Prediction of chemotherapy adverse reactions and mortality in older patients with primary lung cancer through frailty index based on routine laboratory data
Authors Wang Y, Zhang R, Shen Y, Su L, Dong B, Hao Q
Received 17 January 2019
Accepted for publication 9 June 2019
Published 5 July 2019 Volume 2019:14 Pages 1187—1197
Checked for plagiarism Yes
Review by Single anonymous peer review
Peer reviewer comments 2
Editor who approved publication: Prof. Dr. Zhi-Ying Wu
Yuting Wang,*,1 Rui Zhang*,2 Yanjiao Shen,1,3 Lin Su,1 Birong Dong,1 Qiukui Hao1
1The Center of Gerontology and Geriatrics/National Center for Geriatric Clinical Research, West China Hospital, Sichuan University, Chengdu, People’s Republic of China; 2Health Informatics Center, West China Hospital, Sichuan University, Chengdu, People’s Republic of China; 3Sleep Medicine Center, West China Hospital, Sichuan University, Chengdu, People’s Republic of China
*These authors contributed equally to this work
Objectives: To assess the role of a pre-chemotherapy frailty index based on routine laboratory data in predicting mortality and chemotherapy adverse reactions among older patients with primary lung cancer.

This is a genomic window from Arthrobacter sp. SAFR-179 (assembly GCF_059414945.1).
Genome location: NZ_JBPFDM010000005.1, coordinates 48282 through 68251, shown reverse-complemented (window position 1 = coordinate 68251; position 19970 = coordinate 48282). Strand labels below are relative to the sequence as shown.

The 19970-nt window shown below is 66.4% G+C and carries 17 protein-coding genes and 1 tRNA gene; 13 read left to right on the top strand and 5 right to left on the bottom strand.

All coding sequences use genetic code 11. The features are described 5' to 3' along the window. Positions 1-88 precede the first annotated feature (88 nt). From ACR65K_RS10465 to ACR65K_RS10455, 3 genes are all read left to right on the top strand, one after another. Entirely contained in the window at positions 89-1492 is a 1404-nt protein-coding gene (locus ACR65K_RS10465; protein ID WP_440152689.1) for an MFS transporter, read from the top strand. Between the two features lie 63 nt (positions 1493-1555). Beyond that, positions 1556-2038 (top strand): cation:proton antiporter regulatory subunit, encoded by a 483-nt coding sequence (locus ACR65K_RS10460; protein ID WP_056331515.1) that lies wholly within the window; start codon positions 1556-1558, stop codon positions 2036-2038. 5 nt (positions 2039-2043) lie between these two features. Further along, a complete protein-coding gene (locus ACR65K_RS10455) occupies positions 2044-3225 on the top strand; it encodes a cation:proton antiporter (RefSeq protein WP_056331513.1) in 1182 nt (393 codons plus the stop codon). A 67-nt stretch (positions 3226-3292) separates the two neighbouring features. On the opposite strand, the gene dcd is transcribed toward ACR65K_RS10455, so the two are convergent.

Design: Retrospective cohort study
Setting: West China Hospital, Chengdu, China
Participants: We included patients aged ≥60 years with primary lung cancer receiving the first course of chemotherapy.
Measurements: Data were collected from medical records, local government death databases or telephone interviews. Outcomes included chemotherapy adverse reactions and all-cause mortality. We constructed a frailty index based on 44 laboratory variables (FI-LAB) before chemotherapy, and chose the following cutoff points: robust (0.0–0.2), pre-frail (0.2–0.35) and frail (≥0.35).
Results: We included 1,020 patients (71.4% male; median age: 65 years old). Both pre-frailty and frailty was associated with any chemotherapy adverse reactions and infections during chemotherapy (OR=3.48, 95%CI: 1.77–6.87; OR=3.58, 95%CI: 1.55–8.26, respectively). Frail patients had a shorter median overall survival rate compared to robust patients (18.05 months vs 38.89 months, log-rank p<0.001). After adjusting for some potential confounding variables, the risk of all-cause mortality was dramatically increased in frail patients (HR:2.13, 95% CI:1.51–3.00) with an average follow-up of 3.9 years. Each 0.01 or per standard deviation (SD) increase in the FI-LAB value significantly increased the HR of death by 2.0% (HR:1.02, 95% CI: 1.01–1.03) and 23.0% (HR: 1.23, 95% CI: 1.13–1.34), respectively.
Conclusions: Frailty assessed by routine laboratory data indicates increased risks of chemotherapy adverse reactions and death in older patients with primary lung cancer receiving the first course of chemotherapy.
Keywords: frailty, prognosis, older patients, lung cancer, chemotherapy
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